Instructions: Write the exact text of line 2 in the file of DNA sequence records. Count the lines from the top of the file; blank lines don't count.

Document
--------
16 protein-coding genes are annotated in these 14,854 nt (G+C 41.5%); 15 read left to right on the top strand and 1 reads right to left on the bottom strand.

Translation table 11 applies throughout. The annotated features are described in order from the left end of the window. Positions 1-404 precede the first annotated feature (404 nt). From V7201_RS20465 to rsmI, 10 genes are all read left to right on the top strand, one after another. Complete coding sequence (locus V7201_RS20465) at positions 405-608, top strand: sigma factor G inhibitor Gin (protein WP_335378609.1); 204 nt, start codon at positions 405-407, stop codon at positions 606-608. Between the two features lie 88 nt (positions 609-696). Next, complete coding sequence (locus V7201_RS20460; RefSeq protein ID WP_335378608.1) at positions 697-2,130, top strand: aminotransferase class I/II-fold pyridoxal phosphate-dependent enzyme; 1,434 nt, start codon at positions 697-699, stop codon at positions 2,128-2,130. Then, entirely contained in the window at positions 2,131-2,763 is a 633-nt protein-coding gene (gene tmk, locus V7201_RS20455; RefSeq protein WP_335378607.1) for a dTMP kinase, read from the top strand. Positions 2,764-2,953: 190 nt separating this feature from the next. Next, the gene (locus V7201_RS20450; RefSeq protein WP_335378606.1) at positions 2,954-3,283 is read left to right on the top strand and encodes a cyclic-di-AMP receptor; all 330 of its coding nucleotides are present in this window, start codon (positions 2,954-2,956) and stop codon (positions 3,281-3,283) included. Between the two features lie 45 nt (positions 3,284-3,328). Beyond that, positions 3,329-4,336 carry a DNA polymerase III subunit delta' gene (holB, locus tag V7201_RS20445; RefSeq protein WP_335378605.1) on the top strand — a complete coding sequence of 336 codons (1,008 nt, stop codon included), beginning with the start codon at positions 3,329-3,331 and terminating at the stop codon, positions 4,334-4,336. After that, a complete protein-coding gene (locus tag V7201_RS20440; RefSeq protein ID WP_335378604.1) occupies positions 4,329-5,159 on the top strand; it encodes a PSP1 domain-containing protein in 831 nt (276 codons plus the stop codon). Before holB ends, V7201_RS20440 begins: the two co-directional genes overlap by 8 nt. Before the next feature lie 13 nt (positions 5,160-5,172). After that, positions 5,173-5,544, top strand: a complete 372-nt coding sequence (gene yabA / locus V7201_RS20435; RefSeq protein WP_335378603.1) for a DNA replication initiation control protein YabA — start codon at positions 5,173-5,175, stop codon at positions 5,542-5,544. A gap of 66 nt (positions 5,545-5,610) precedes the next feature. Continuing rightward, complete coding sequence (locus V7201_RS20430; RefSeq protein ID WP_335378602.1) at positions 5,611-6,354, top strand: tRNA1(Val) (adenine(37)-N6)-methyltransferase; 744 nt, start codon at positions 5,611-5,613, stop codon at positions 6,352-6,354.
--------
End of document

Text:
Translation table 11 applies throughout. The annotated features are described in order from the left end of the window. Positions 1-404 precede the first annotated feature (404 nt). From V7201_RS20465 to rsmI, 10 genes are all read left to right on the top strand, one after another. Complete coding sequence (locus V7201_RS20465) at positions 405-608, top strand: sigma factor G inhibitor Gin (protein WP_335378609.1); 204 nt, start codon at positions 405-407, stop codon at positions 606-608. Between the two features lie 88 nt (positions 609-696). Next, complete coding sequence (locus V7201_RS20460; RefSeq protein ID WP_335378608.1) at positions 697-2,130, top strand: aminotransferase class I/II-fold pyridoxal phosphate-dependent enzyme; 1,434 nt, start codon at positions 697-699, stop codon at positions 2,128-2,130. Then, entirely contained in the window at positions 2,131-2,763 is a 633-nt protein-coding gene (gene tmk, locus V7201_RS20455; RefSeq protein WP_335378607.1) for a dTMP kinase, read from the top strand. Positions 2,764-2,953: 190 nt separating this feature from the next. Next, the gene (locus V7201_RS20450; RefSeq protein WP_335378606.1) at positions 2,954-3,283 is read left to right on the top strand and encodes a cyclic-di-AMP receptor; all 330 of its coding nucleotides are present in this window, start codon (positions 2,954-2,956) and stop codon (positions 3,281-3,283) included. Between the two features lie 45 nt (positions 3,284-3,328). Beyond that, positions 3,329-4,336 carry a DNA polymerase III subunit delta' gene (holB, locus tag V7201_RS20445; RefSeq protein WP_335378605.1) on the top strand — a complete coding sequence of 336 codons (1,008 nt, stop codon included), beginning with the start codon at positions 3,329-3,331 and terminating at the stop codon, positions 4,334-4,336. After that, a complete protein-coding gene (locus tag V7201_RS20440; RefSeq protein ID WP_335378604.1) occupies positions 4,329-5,159 on the top strand; it encodes a PSP1 domain-containing protein in 831 nt (276 codons plus the stop codon). Before holB ends, V7201_RS20440 begins: the two co-directional genes overlap by 8 nt. Before the next feature lie 13 nt (positions 5,160-5,172). After that, positions 5,173-5,544, top strand: a complete 372-nt coding sequence (gene yabA / locus V7201_RS20435; RefSeq protein WP_335378603.1) for a DNA replication initiation control protein YabA — start codon at positions 5,173-5,175, stop codon at positions 5,542-5,544. A gap of 66 nt (positions 5,545-5,610) precedes the next feature. Continuing rightward, complete coding sequence (locus V7201_RS20430; RefSeq protein ID WP_335378602.1) at positions 5,611-6,354, top strand: tRNA1(Val) (adenine(37)-N6)-methyltransferase; 744 nt, start codon at positions 5,611-5,613, stop codon at positions 6,352-6,354.